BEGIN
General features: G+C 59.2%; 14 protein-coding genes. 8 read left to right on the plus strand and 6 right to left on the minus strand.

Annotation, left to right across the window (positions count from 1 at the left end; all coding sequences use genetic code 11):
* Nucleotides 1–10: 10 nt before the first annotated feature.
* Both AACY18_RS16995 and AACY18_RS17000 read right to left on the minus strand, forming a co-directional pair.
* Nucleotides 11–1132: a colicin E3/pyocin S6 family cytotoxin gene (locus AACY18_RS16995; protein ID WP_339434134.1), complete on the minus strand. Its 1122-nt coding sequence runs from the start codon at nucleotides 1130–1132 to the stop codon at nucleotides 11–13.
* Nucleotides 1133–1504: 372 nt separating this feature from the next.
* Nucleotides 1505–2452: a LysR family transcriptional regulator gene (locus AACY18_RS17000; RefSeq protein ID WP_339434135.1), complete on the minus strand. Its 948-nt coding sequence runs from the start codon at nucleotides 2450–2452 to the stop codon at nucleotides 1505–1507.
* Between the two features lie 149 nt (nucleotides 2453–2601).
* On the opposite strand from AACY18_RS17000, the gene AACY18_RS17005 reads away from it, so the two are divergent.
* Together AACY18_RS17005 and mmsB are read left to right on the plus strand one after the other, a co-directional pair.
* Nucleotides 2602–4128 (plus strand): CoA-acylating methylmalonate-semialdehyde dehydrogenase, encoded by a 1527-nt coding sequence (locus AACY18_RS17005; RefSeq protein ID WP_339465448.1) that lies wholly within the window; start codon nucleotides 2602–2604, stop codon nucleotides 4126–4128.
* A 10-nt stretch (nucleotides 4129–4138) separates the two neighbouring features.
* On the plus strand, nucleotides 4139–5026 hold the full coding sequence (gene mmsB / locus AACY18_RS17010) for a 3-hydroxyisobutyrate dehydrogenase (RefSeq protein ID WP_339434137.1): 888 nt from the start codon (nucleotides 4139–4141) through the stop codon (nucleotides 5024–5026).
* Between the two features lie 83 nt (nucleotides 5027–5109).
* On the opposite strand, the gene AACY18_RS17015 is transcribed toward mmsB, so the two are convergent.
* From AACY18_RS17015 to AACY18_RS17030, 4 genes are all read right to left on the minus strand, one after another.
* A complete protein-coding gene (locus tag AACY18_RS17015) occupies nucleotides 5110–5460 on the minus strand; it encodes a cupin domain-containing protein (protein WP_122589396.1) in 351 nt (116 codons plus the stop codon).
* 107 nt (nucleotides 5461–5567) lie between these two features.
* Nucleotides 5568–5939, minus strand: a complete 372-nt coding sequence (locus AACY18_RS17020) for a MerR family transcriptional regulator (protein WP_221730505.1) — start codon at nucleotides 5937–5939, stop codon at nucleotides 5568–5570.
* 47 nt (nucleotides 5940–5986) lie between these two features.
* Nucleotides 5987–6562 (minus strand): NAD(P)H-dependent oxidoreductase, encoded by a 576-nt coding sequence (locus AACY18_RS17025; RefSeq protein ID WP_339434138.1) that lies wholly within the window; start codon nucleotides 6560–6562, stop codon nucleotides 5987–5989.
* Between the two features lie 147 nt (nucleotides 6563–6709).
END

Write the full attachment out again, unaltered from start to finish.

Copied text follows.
General features: G+C 59.2%; 14 protein-coding genes. 8 read left to right on the plus strand and 6 right to left on the minus strand.

Annotation, left to right across the window (positions count from 1 at the left end; all coding sequences use genetic code 11):
* Nucleotides 1–10: 10 nt before the first annotated feature.
* Both AACY18_RS16995 and AACY18_RS17000 read right to left on the minus strand, forming a co-directional pair.
* Nucleotides 11–1132: a colicin E3/pyocin S6 family cytotoxin gene (locus AACY18_RS16995; protein ID WP_339434134.1), complete on the minus strand. Its 1122-nt coding sequence runs from the start codon at nucleotides 1130–1132 to the stop codon at nucleotides 11–13.
* Nucleotides 1133–1504: 372 nt separating this feature from the next.
* Nucleotides 1505–2452: a LysR family transcriptional regulator gene (locus AACY18_RS17000; RefSeq protein ID WP_339434135.1), complete on the minus strand. Its 948-nt coding sequence runs from the start codon at nucleotides 2450–2452 to the stop codon at nucleotides 1505–1507.
* Between the two features lie 149 nt (nucleotides 2453–2601).
* On the opposite strand from AACY18_RS17000, the gene AACY18_RS17005 reads away from it, so the two are divergent.
* Together AACY18_RS17005 and mmsB are read left to right on the plus strand one after the other, a co-directional pair.
* Nucleotides 2602–4128 (plus strand): CoA-acylating methylmalonate-semialdehyde dehydrogenase, encoded by a 1527-nt coding sequence (locus AACY18_RS17005; RefSeq protein ID WP_339465448.1) that lies wholly within the window; start codon nucleotides 2602–2604, stop codon nucleotides 4126–4128.
* A 10-nt stretch (nucleotides 4129–4138) separates the two neighbouring features.
* On the plus strand, nucleotides 4139–5026 hold the full coding sequence (gene mmsB / locus AACY18_RS17010) for a 3-hydroxyisobutyrate dehydrogenase (RefSeq protein ID WP_339434137.1): 888 nt from the start codon (nucleotides 4139–4141) through the stop codon (nucleotides 5024–5026).
* Between the two features lie 83 nt (nucleotides 5027–5109).
* On the opposite strand, the gene AACY18_RS17015 is transcribed toward mmsB, so the two are convergent.
* From AACY18_RS17015 to AACY18_RS17030, 4 genes are all read right to left on the minus strand, one after another.
* A complete protein-coding gene (locus tag AACY18_RS17015) occupies nucleotides 5110–5460 on the minus strand; it encodes a cupin domain-containing protein (protein WP_122589396.1) in 351 nt (116 codons plus the stop codon).
* 107 nt (nucleotides 5461–5567) lie between these two features.
* Nucleotides 5568–5939, minus strand: a complete 372-nt coding sequence (locus AACY18_RS17020) for a MerR family transcriptional regulator (protein WP_221730505.1) — start codon at nucleotides 5937–5939, stop codon at nucleotides 5568–5570.
* 47 nt (nucleotides 5940–5986) lie between these two features.
* Nucleotides 5987–6562 (minus strand): NAD(P)H-dependent oxidoreductase, encoded by a 576-nt coding sequence (locus AACY18_RS17025; RefSeq protein ID WP_339434138.1) that lies wholly within the window; start codon nucleotides 6560–6562, stop codon nucleotides 5987–5989.
* Between the two features lie 147 nt (nucleotides 6563–6709).